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Precision and reliability in time measurement for every situation: those are the core subjects of any watch taken aboard an expedition that is going to set out for an exploration of the boundaries of the world. During its whole history of 177 years, Jaeger-LeCoultre has dedicated itself to pushing precision and reliability to the highest possible levels in horology.

With this expertise, the Manufacture in Switzerland's Le Sentier is launching the new Master Compressor Extreme LAB 2 Tribute to Geophysic, a mechanical Chronograph with GMTfunction, especially developed for use in the most extreme environments. This model is a rightful heir to one of the manufacture's emblematic watches, the 1958 Chronomètre Geophysic. As such, it has an undeniable link with the Master Compressor line, which in the house of Jaeger-LeCoultre stands for die-hard-sports watches with innovative functions and thoroughly tested mechanisms – outfitted with state of the art technology, the latest in materials science and watchmaking development.

The new model unites sporting spirit with technical prowess for a resolutely extreme design, with a maximum of comfort and ergonomics and the right technology to keep the highest possible precision and reliability. Several new ideas and inventions make the watch the primary choice for when the going gets tough: An easy to use function selector regulated through the crown, a patented digital patented jumping digital minutes counter for easy readability and a clearly visible power reserve and a GMT-function make this chronograph a step forward in the development of horology for real life usage – anywhere.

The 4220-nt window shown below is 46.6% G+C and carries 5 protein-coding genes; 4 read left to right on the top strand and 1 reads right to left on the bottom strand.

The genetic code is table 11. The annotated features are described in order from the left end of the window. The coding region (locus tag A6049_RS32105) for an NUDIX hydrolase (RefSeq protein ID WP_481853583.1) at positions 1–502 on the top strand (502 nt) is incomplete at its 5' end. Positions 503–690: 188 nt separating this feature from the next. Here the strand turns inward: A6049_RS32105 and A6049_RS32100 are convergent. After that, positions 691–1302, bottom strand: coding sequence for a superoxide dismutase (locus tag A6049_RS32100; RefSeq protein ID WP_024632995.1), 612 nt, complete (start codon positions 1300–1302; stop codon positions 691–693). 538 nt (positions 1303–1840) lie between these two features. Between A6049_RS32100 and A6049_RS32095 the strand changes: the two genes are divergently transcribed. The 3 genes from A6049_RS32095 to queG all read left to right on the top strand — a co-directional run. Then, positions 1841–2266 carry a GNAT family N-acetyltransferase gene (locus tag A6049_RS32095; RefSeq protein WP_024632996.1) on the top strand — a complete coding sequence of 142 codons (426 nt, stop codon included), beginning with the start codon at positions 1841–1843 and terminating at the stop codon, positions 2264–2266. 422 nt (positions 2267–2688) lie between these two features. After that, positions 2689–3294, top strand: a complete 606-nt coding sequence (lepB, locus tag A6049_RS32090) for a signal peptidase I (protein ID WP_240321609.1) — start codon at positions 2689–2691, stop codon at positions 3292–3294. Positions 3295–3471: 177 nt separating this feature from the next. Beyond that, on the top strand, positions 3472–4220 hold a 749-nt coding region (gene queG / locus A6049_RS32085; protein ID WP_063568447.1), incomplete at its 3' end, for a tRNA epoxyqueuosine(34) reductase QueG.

All this is housed within a rugged watch case with external chassis, made of the light and extremely resistant TiVan15 titanium alloy and outfitted with a scratchproof high tech zirconium ceramic bezel. Specially designed, easy to use push buttons guarantee failure free use even when wearing gloves and an innovative interchangeable strap system with double pin buckle makes changing straps fast, easy and safe.

To test their ambitious project, Jaeger-LeCoultre has sent the Master Compressor Extreme LAB2 Tribute to Geophysic out into the wild with a mountaineering expedition called “Expedition Geophysic” to conquer a virgin peak in the Himalayas, which has been christened the Mount Antoine LeCoultre.

Throughout its history the company has proven its mastery of watchmaking, as a science as well as an artful craft.

Precise and easy handling The Master Compressor Extreme LAB 2 Tribute to Geophysic with its second time zone has to be a trustworthy companion during months out in the field with no chances taken that could adversely affect its timekeeping. For this reason, the watchmakers of the manufacture have come up with some features that simplify its handling whilst at the same time guaranteeing utmost precision. In order to keep the movement running, even when time or date has to be set, they developed a function selector in combination with an extra, manually engaged, stop seconds button.